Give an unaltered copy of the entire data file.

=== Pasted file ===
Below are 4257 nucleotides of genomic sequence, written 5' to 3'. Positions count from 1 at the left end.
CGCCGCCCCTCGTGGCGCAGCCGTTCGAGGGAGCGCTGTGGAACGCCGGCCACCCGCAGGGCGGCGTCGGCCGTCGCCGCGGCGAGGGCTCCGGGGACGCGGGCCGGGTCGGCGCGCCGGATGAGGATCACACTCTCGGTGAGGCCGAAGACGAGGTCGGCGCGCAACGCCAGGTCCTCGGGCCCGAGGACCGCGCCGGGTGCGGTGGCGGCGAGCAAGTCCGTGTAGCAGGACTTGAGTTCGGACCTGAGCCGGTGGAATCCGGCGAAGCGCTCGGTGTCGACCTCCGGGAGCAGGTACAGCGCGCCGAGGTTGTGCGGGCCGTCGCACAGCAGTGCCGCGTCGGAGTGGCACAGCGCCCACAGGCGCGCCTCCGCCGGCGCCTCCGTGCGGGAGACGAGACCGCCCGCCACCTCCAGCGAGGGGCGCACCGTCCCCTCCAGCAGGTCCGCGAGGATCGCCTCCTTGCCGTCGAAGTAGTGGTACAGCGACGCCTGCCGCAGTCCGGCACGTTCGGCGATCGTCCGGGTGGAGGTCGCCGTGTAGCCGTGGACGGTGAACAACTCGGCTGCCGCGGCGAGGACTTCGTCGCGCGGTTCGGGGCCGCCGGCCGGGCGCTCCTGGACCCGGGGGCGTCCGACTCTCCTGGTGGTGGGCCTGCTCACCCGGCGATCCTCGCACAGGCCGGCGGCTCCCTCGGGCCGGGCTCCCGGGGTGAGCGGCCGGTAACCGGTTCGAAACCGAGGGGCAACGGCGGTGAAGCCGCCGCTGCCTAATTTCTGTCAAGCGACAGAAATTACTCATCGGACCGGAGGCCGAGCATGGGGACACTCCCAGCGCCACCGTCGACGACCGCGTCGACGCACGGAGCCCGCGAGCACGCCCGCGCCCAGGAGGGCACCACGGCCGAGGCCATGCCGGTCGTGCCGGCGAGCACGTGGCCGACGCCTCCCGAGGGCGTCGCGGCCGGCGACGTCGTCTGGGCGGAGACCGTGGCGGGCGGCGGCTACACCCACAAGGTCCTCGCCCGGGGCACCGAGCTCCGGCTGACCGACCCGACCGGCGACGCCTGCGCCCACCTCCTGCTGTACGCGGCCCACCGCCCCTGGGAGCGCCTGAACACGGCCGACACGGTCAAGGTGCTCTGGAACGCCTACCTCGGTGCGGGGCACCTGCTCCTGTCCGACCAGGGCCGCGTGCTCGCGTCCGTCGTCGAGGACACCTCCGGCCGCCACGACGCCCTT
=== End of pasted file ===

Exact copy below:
Below are 4257 nucleotides of genomic sequence, written 5' to 3'. Positions count from 1 at the left end.
CGCCGCCCCTCGTGGCGCAGCCGTTCGAGGGAGCGCTGTGGAACGCCGGCCACCCGCAGGGCGGCGTCGGCCGTCGCCGCGGCGAGGGCTCCGGGGACGCGGGCCGGGTCGGCGCGCCGGATGAGGATCACACTCTCGGTGAGGCCGAAGACGAGGTCGGCGCGCAACGCCAGGTCCTCGGGCCCGAGGACCGCGCCGGGTGCGGTGGCGGCGAGCAAGTCCGTGTAGCAGGACTTGAGTTCGGACCTGAGCCGGTGGAATCCGGCGAAGCGCTCGGTGTCGACCTCCGGGAGCAGGTACAGCGCGCCGAGGTTGTGCGGGCCGTCGCACAGCAGTGCCGCGTCGGAGTGGCACAGCGCCCACAGGCGCGCCTCCGCCGGCGCCTCCGTGCGGGAGACGAGACCGCCCGCCACCTCCAGCGAGGGGCGCACCGTCCCCTCCAGCAGGTCCGCGAGGATCGCCTCCTTGCCGTCGAAGTAGTGGTACAGCGACGCCTGCCGCAGTCCGGCACGTTCGGCGATCGTCCGGGTGGAGGTCGCCGTGTAGCCGTGGACGGTGAACAACTCGGCTGCCGCGGCGAGGACTTCGTCGCGCGGTTCGGGGCCGCCGGCCGGGCGCTCCTGGACCCGGGGGCGTCCGACTCTCCTGGTGGTGGGCCTGCTCACCCGGCGATCCTCGCACAGGCCGGCGGCTCCCTCGGGCCGGGCTCCCGGGGTGAGCGGCCGGTAACCGGTTCGAAACCGAGGGGCAACGGCGGTGAAGCCGCCGCTGCCTAATTTCTGTCAAGCGACAGAAATTACTCATCGGACCGGAGGCCGAGCATGGGGACACTCCCAGCGCCACCGTCGACGACCGCGTCGACGCACGGAGCCCGCGAGCACGCCCGCGCCCAGGAGGGCACCACGGCCGAGGCCATGCCGGTCGTGCCGGCGAGCACGTGGCCGACGCCTCCCGAGGGCGTCGCGGCCGGCGACGTCGTCTGGGCGGAGACCGTGGCGGGCGGCGGCTACACCCACAAGGTCCTCGCCCGGGGCACCGAGCTCCGGCTGACCGACCCGACCGGCGACGCCTGCGCCCACCTCCTGCTGTACGCGGCCCACCGCCCCTGGGAGCGCCTGAACACGGCCGACACGGTCAAGGTGCTCTGGAACGCCTACCTCGGTGCGGGGCACCTGCTCCTGTCCGACCAGGGCCGCGTGCTCGCGTCCGTCGTCGAGGACACCTCCGGCCGCCACGACGCCCTT